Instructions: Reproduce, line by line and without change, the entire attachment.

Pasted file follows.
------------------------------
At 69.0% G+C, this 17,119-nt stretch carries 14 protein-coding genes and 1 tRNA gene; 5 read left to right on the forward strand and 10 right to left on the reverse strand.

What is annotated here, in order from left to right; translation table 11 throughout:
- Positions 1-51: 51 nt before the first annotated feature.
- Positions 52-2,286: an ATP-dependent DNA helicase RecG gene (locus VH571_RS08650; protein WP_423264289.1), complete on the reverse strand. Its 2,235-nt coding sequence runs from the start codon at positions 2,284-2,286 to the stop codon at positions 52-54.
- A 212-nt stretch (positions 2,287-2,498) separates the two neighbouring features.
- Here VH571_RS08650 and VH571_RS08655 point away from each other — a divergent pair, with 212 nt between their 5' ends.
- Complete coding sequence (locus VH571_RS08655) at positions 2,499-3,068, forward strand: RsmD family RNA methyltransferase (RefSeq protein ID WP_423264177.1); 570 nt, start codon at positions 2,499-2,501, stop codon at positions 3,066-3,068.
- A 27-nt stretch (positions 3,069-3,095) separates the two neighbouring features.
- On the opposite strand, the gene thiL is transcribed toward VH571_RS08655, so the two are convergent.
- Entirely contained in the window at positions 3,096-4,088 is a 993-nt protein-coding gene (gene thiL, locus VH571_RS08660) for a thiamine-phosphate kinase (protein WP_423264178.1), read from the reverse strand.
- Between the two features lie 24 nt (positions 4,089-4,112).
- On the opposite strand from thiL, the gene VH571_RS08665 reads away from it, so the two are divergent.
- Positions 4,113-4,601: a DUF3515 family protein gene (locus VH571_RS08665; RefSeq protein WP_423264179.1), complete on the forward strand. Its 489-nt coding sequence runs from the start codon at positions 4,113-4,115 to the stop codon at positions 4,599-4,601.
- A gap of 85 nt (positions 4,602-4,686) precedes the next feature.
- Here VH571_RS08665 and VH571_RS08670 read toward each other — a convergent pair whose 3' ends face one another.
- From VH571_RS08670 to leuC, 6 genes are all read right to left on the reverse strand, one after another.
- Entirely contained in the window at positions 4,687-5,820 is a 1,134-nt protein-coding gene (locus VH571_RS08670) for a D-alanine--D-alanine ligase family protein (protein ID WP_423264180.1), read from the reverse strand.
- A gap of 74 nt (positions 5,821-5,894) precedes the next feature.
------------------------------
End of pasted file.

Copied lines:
At 69.0% G+C, this 17,119-nt stretch carries 14 protein-coding genes and 1 tRNA gene; 5 read left to right on the forward strand and 10 right to left on the reverse strand.

What is annotated here, in order from left to right; translation table 11 throughout:
- Positions 1-51: 51 nt before the first annotated feature.
- Positions 52-2,286: an ATP-dependent DNA helicase RecG gene (locus VH571_RS08650; protein WP_423264289.1), complete on the reverse strand. Its 2,235-nt coding sequence runs from the start codon at positions 2,284-2,286 to the stop codon at positions 52-54.
- A 212-nt stretch (positions 2,287-2,498) separates the two neighbouring features.
- Here VH571_RS08650 and VH571_RS08655 point away from each other — a divergent pair, with 212 nt between their 5' ends.
- Complete coding sequence (locus VH571_RS08655) at positions 2,499-3,068, forward strand: RsmD family RNA methyltransferase (RefSeq protein ID WP_423264177.1); 570 nt, start codon at positions 2,499-2,501, stop codon at positions 3,066-3,068.
- A 27-nt stretch (positions 3,069-3,095) separates the two neighbouring features.
- On the opposite strand, the gene thiL is transcribed toward VH571_RS08655, so the two are convergent.
- Entirely contained in the window at positions 3,096-4,088 is a 993-nt protein-coding gene (gene thiL, locus VH571_RS08660) for a thiamine-phosphate kinase (protein WP_423264178.1), read from the reverse strand.
- Between the two features lie 24 nt (positions 4,089-4,112).
- On the opposite strand from thiL, the gene VH571_RS08665 reads away from it, so the two are divergent.
- Positions 4,113-4,601: a DUF3515 family protein gene (locus VH571_RS08665; RefSeq protein WP_423264179.1), complete on the forward strand. Its 489-nt coding sequence runs from the start codon at positions 4,113-4,115 to the stop codon at positions 4,599-4,601.
- A gap of 85 nt (positions 4,602-4,686) precedes the next feature.
- Here VH571_RS08665 and VH571_RS08670 read toward each other — a convergent pair whose 3' ends face one another.
- From VH571_RS08670 to leuC, 6 genes are all read right to left on the reverse strand, one after another.
- Entirely contained in the window at positions 4,687-5,820 is a 1,134-nt protein-coding gene (locus VH571_RS08670) for a D-alanine--D-alanine ligase family protein (protein ID WP_423264180.1), read from the reverse strand.
- A gap of 74 nt (positions 5,821-5,894) precedes the next feature.